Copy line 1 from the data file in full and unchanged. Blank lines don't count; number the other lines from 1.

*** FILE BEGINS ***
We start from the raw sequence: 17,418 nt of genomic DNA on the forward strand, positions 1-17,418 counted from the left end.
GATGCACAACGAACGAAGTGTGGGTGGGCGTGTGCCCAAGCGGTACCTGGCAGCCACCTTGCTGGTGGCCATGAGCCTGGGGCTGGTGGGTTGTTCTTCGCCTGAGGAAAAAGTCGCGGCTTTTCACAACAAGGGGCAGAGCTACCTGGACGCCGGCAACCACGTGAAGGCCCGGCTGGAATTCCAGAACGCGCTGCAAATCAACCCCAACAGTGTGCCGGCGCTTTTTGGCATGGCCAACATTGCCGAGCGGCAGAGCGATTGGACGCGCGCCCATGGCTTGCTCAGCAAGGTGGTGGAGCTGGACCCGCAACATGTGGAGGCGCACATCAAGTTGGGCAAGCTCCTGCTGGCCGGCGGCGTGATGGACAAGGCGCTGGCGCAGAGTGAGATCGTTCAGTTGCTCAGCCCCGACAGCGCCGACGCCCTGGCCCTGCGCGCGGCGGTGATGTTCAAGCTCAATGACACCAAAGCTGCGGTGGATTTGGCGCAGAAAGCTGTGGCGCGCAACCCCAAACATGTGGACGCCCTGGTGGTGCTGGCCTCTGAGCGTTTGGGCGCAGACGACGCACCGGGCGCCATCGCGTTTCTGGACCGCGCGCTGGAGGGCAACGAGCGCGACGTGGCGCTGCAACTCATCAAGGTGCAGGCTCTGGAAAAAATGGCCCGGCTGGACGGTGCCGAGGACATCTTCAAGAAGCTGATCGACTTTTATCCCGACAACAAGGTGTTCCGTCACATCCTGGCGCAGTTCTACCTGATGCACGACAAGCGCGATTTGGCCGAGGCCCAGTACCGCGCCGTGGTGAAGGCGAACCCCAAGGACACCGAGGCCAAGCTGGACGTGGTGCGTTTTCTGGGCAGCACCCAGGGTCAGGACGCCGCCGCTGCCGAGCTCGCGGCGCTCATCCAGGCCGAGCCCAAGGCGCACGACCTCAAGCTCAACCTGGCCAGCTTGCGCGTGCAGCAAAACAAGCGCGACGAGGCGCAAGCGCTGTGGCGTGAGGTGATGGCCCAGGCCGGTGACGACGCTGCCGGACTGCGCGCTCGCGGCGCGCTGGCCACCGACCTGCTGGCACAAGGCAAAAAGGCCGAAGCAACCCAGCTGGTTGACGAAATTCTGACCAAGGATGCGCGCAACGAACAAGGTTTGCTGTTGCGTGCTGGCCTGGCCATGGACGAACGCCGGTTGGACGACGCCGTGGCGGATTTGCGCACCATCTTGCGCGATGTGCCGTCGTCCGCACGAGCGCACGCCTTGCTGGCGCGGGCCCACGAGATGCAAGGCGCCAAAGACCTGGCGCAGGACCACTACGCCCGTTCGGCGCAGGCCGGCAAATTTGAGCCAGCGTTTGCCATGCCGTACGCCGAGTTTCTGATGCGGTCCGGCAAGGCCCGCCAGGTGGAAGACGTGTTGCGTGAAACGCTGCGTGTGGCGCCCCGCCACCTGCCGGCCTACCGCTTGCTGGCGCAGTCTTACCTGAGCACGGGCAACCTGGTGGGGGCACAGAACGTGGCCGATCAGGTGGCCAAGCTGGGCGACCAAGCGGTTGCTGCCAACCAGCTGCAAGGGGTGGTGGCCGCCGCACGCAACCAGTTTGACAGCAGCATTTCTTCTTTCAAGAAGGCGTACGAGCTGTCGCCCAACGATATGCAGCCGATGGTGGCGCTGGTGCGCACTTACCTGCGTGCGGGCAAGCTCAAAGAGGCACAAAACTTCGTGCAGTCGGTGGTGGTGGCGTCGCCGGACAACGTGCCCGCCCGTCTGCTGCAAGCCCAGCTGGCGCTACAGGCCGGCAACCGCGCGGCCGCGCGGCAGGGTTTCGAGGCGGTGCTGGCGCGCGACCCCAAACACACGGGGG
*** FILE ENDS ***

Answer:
We start from the raw sequence: 17,418 nt of genomic DNA on the forward strand, positions 1-17,418 counted from the left end.